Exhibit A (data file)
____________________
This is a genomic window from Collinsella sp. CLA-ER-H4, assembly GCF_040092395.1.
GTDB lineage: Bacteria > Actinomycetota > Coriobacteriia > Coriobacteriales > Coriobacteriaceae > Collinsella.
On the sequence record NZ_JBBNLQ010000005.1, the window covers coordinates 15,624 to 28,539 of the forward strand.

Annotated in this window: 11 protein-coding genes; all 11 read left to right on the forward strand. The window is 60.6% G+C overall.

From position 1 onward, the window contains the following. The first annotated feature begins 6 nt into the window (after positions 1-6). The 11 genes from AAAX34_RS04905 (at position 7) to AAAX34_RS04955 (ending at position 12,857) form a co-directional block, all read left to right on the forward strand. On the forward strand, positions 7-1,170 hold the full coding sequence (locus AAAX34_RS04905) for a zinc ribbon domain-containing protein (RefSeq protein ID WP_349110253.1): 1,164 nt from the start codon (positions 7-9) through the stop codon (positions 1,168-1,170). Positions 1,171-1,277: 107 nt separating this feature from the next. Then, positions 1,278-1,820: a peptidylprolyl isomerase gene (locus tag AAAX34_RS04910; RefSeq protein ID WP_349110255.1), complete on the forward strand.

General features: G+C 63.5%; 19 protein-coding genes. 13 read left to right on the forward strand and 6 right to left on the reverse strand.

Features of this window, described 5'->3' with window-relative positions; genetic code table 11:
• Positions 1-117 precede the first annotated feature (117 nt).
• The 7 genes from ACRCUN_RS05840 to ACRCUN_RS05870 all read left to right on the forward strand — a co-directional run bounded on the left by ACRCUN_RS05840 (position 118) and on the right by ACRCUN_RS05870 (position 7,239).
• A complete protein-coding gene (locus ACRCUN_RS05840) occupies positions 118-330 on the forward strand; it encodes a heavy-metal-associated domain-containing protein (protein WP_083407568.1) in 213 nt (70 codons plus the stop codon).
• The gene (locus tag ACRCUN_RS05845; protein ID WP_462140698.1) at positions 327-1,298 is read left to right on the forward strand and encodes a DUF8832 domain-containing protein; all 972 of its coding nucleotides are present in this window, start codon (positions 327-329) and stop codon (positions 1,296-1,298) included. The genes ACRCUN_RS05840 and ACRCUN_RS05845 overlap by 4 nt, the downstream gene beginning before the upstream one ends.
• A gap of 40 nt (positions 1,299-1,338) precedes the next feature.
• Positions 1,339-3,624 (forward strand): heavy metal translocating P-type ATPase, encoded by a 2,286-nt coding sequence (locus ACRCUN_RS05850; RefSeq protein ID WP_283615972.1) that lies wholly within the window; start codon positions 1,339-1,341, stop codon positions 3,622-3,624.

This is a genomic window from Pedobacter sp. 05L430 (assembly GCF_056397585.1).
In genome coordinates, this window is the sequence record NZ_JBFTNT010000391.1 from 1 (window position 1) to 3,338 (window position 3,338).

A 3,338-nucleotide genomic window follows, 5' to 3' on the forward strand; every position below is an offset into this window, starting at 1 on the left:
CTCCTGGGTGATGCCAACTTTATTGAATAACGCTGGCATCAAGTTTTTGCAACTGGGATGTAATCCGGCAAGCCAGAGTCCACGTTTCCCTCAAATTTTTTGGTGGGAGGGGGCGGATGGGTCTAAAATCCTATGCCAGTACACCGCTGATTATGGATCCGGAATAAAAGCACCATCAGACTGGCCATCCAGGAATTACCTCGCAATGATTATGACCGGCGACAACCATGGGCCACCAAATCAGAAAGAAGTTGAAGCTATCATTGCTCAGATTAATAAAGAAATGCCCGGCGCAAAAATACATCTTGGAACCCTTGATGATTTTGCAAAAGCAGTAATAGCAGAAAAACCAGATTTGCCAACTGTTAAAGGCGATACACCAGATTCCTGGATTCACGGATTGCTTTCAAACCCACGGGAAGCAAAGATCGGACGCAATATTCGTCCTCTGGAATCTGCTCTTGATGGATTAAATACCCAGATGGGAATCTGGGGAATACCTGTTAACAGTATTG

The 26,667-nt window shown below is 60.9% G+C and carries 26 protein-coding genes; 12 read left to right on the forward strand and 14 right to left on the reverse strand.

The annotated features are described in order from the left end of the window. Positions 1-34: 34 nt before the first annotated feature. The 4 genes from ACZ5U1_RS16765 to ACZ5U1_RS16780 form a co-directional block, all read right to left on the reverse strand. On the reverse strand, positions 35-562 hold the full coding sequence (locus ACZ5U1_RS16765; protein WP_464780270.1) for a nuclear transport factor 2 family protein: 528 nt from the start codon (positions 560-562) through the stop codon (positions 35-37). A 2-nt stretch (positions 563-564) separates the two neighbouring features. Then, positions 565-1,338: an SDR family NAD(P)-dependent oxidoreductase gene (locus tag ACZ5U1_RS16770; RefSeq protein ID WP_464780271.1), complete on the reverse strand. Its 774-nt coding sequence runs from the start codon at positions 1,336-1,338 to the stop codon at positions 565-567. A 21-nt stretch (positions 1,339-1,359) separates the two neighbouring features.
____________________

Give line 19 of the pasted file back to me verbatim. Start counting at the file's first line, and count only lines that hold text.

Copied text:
The annotated features are described in order from the left end of the window. Positions 1-34: 34 nt before the first annotated feature. The 4 genes from ACZ5U1_RS16765 to ACZ5U1_RS16780 form a co-directional block, all read right to left on the reverse strand. On the reverse strand, positions 35-562 hold the full coding sequence (locus ACZ5U1_RS16765; protein WP_464780270.1) for a nuclear transport factor 2 family protein: 528 nt from the start codon (positions 560-562) through the stop codon (positions 35-37). A 2-nt stretch (positions 563-564) separates the two neighbouring features. Then, positions 565-1,338: an SDR family NAD(P)-dependent oxidoreductase gene (locus tag ACZ5U1_RS16770; RefSeq protein ID WP_464780271.1), complete on the reverse strand. Its 774-nt coding sequence runs from the start codon at positions 1,336-1,338 to the stop codon at positions 565-567. A 21-nt stretch (positions 1,339-1,359) separates the two neighbouring features.